Georgia was not on his mind
In an interview with Chuck Todd on NBC’s Meet the Press on Sunday, Joe Biden attempted to minimize the struggles he endured in Iowa and New Hampshire (and his declining numbers in national polls) by pointing to Bill Clinton’s 1992 campaign.
Clinton’s campaign is viewed to have not gotten off the ground quickly and he did not achieve frontrunner status until after wins in South Carolina (March 7th) and in particular his several victories on Super Tuesday (March 10th) in Florida, Hawaii, Louisiana, Mississippi, Missouri, Oklahoma, and Texas.
In explaining why he did not necessarily have to win in South Carolina, but simply “do well,” Biden claimed:
“It’s not an apt comparison, but Bill Clinton lost his first eight, ten, twelve primaries and caucuses before he won one. I don’t plan on taking that long.”
In actuality, Clinton only lost four contests prior to his first win in the Georgia primary.
In the first four primaries and caucuses, there were also four different victors:
- Iowa caucuses (February 10th): Favorite son and U.S. Senator Tom Harkin (76.6 percent)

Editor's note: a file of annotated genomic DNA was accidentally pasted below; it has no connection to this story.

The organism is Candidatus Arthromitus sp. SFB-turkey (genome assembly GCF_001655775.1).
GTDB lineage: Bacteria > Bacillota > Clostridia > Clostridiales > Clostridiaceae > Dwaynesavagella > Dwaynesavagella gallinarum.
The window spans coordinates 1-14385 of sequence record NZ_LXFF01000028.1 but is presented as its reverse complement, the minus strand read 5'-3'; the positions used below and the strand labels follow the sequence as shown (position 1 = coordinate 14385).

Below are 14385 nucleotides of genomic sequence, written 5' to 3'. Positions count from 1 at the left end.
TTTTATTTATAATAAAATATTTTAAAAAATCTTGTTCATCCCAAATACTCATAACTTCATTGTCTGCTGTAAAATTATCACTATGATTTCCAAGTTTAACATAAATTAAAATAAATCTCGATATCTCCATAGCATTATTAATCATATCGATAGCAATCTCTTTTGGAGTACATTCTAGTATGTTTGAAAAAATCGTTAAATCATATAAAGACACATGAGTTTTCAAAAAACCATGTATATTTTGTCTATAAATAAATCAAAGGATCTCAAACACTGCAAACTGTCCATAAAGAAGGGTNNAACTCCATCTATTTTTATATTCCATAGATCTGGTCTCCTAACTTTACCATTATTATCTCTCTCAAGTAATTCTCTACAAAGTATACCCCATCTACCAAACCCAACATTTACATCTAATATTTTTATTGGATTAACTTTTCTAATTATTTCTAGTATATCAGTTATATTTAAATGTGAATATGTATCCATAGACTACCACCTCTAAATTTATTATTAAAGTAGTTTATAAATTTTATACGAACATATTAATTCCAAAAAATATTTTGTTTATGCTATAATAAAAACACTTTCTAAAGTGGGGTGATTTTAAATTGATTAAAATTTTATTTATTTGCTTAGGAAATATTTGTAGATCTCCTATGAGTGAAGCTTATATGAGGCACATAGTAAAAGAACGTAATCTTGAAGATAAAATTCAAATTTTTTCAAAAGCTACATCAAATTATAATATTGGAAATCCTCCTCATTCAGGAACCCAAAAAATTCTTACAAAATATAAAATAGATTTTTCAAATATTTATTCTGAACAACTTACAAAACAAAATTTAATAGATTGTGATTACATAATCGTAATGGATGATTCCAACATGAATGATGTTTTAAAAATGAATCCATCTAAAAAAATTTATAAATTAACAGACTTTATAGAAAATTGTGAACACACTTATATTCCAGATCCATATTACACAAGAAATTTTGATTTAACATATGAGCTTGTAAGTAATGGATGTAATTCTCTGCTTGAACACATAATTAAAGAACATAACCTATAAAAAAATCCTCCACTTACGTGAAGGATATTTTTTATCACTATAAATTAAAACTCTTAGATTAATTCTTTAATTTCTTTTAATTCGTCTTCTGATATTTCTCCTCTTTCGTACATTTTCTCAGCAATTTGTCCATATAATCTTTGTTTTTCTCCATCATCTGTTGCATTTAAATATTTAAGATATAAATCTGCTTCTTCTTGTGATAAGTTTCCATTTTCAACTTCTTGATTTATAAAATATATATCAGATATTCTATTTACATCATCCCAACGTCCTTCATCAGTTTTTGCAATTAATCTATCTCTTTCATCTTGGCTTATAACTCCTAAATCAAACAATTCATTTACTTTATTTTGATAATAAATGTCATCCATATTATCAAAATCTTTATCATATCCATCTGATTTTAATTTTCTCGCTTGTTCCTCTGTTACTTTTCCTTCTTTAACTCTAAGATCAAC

- New Hampshire primary (February 18th): Neighboring Massachusetts U.S. Senator Paul Tsongas (33.2 percent)
- Maine caucuses (February 23rd): former California Governor Jerry Brown (30.8 percent)
- South Dakota primary (February 25th): Neighboring Nebraska U.S. Senator Bob Kerrey (40.1 percent)
Then, on March 3rd, Clinton cruised to a 33.2-point victory over Tsongas in the Georgia primary for his first victory.
A handful of other states simultaneously held contests on that day – none of which Clinton won, although he only narrowly lost Colorado (by 1.9 points to Brown) and Maryland (by 7.6 points to Tsongas).
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